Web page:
The History of Johns Hopkins University
Johns Hopkins University is an American private research university in Baltimore, Maryland. Founded in 1876, the university was named for its first benefactor, the American entrepreneur, abolitionist, and philanthropist Johns Hopkins. His $7 million bequest (approximately $141.2 million in today's dollars)—of which half financed the establishment of Johns Hopkins Hospital—was the largest philanthropic gift in the history of the United States at that time. Daniel Coit Gilman, who was inaugurated as the institution's first president on February 22, 1876, led the university to revolutionize higher education in the U.S. by integrating teaching and research. Adopting the concept of a graduate school from Germany's ancient Heidelberg University, Johns Hopkins University is considered the first research university in the United States.
Johns Hopkins is organized into 10 divisions on campuses in Maryland and Washington, D.C. with international centers in Italy, China, and Singapore. The two undergraduate divisions, the Zanvyl Krieger School of Arts and Sciences and the Whiting School of Engineering, are located on the Homewood campus in Baltimore's Charles Village neighborhood. The medical school, the nursing school, and the Bloomberg School of Public Health are located on the Medical Institutions campus in East Baltimore. Johns Hopkins University also consists of the Peabody Institute, the Applied Physics Laboratory, the Paul H. Nitze School of Advanced International Studies, the School of Education, the Carey Business School, and various other facilities.
Life in Johns Hopkins University
Athletic teams are called Blue Jays. Even though sable and gold are used for academic robes, the university's athletic colors are Columbia blue (PMS 284) and black. Hopkins celebrates Homecoming in the spring to coincide with the height of the lacrosse season. The Men's and Women's lacrosse teams are in National Collegiate Athletic Association (NCAA) Division I. Other teams are in Division III and participate in the Centennial Conference. JHU is also home to the Lacrosse Museum and National Hall of Fame, maintained by US Lacrosse.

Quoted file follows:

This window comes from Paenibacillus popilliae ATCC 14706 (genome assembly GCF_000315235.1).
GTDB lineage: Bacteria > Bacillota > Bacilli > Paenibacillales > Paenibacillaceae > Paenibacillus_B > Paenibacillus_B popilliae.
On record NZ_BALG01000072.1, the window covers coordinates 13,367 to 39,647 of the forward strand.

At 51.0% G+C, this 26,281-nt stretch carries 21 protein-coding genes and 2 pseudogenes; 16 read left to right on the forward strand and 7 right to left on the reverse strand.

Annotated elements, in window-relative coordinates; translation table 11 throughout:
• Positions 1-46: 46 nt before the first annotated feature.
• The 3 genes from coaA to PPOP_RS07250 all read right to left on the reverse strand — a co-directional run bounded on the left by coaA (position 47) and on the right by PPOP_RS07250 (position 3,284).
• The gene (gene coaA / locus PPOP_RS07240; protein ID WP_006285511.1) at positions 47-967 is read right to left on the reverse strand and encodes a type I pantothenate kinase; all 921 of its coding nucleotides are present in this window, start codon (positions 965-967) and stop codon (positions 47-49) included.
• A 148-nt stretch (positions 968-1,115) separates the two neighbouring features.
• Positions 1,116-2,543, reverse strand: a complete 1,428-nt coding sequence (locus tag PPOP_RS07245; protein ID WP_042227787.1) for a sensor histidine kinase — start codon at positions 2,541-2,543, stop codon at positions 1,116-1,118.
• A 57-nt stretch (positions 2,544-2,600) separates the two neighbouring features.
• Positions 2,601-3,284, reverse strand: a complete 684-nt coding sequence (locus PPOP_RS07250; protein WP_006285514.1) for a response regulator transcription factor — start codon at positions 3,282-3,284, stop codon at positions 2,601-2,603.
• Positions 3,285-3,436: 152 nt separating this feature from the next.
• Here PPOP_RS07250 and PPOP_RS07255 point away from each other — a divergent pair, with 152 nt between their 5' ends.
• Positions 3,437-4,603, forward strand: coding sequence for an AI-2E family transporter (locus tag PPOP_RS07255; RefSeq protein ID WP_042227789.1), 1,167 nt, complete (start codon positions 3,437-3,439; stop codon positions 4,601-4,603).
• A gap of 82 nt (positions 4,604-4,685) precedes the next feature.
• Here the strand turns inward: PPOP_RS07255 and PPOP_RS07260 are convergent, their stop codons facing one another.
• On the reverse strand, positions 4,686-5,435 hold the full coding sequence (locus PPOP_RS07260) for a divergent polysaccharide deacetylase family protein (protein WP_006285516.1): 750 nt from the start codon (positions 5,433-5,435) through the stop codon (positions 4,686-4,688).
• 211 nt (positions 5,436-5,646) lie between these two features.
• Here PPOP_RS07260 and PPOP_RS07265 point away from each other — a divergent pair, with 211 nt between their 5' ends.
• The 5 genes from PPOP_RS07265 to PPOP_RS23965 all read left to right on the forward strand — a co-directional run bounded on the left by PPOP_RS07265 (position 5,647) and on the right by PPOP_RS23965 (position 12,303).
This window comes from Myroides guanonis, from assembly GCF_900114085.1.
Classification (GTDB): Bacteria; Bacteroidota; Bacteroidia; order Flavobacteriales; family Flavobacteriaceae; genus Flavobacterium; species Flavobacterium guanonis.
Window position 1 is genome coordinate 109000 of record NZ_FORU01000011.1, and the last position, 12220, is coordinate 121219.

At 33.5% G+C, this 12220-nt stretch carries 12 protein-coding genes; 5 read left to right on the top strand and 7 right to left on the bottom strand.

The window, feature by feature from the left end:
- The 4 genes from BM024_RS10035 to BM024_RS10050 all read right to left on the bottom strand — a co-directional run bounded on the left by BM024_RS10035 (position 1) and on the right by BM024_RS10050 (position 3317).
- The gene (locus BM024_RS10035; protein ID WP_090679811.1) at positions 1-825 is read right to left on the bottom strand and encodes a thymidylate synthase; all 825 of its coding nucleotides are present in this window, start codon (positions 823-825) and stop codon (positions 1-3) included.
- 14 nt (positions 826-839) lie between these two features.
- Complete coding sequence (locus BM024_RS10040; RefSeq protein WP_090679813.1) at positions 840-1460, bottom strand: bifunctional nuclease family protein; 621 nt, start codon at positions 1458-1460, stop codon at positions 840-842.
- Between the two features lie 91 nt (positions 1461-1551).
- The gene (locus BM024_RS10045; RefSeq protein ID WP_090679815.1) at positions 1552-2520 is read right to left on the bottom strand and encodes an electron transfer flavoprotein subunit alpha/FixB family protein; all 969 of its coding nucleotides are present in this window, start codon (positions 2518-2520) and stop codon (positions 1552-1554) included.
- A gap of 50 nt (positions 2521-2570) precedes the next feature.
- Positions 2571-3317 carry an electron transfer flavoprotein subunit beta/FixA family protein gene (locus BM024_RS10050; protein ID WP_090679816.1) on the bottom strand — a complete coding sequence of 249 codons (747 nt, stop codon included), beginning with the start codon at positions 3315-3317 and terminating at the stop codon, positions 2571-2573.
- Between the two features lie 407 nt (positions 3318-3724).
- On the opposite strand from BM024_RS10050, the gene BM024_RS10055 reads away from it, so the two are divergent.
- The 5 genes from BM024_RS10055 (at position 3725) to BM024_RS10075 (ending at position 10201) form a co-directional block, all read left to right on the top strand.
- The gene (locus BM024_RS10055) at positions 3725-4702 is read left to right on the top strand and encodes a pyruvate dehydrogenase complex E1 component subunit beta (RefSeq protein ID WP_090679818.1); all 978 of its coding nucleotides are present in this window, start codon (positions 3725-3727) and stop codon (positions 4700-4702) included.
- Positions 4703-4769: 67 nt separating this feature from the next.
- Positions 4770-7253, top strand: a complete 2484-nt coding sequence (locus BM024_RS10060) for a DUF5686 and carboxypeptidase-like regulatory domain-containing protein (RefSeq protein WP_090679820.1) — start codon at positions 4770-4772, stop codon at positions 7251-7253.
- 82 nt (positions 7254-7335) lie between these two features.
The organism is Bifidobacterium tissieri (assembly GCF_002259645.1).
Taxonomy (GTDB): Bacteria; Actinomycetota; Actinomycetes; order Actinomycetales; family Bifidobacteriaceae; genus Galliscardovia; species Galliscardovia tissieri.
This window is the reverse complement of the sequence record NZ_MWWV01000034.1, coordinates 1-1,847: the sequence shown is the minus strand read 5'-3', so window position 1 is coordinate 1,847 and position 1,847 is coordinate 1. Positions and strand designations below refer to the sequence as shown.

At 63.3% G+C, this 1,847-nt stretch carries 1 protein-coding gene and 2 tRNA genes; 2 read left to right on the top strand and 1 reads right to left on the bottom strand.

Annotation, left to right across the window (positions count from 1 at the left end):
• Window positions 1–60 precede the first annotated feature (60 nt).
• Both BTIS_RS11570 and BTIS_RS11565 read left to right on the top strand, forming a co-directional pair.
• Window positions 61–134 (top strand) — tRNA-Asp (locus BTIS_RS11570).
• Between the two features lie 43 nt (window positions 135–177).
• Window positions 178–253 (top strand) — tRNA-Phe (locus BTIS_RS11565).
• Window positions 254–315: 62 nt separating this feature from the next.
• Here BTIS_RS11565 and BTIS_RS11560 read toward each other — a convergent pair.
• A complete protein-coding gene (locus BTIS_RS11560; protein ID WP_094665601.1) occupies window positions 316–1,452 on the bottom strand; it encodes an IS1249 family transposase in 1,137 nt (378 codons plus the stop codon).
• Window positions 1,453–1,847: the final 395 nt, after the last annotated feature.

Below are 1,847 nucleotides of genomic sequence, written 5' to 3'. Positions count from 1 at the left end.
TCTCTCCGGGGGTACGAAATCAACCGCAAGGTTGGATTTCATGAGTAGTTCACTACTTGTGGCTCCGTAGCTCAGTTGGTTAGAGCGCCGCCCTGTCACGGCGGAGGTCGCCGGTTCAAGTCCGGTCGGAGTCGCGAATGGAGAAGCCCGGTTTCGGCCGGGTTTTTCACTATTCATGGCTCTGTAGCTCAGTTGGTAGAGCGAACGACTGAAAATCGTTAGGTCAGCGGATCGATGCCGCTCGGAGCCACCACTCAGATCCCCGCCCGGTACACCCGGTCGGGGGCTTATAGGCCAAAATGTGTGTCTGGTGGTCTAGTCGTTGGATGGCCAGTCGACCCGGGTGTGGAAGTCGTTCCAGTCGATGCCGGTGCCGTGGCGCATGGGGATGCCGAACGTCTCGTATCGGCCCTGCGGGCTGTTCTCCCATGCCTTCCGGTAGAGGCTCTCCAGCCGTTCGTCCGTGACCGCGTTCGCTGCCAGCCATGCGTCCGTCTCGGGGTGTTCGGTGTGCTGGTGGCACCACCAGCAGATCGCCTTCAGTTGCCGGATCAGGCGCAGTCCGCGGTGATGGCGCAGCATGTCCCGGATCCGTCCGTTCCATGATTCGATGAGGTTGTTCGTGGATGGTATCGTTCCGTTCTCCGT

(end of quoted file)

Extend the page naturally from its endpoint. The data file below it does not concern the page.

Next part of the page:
John Hopkins University JHU's undergraduate education is ranked 10th among U.S. "national universities" by U.S. News & World Report for 2020.
For undergraduate programs at the John Hopkins University accept applications for the fall semester from August through January (through March for transfer applicants) for undergraduate admission to our School of Arts and Sciences and/or our School of Engineering.
For Graduate Programs at the John Hopkins University the faculty and students study, teach, and learn in and across more than 180 programs regularly recognized as being among the nation’s best. All nine of our academic divisions offer full-time graduate programs.
- Peter Agre – Nobel Prize in Physiology or Medicine, 2003
- Richard Axel – Nobel Prize in Medicine, 2004
- J.M. Coetzee – Nobel Prize in Literature, 2003
- Joseph Erlanger – Nobel Prize in Medicine, 1944
- Andrew Fire – Nobel Prize in Medicine, 2006
- Robert Fogel – Nobel Prize in Economics, 1993
- Herbert Spencer Gasser – Nobel Prize in Physiology, 1944
- Riccardo Giacconi – Nobel Prize in Physics, 2002
- Paul Greengard – Nobel Prize in Medicine, 2000
- Carol W. Greider – Nobel Prize in Medicine, 2009
- Haldan Keffer Hartline – Nobel Prize in Medicine, 1967
- Merton H. Miller – Nobel Prize in Economics, 1990
Johns Hopkins University acceptance rate is 13 percent.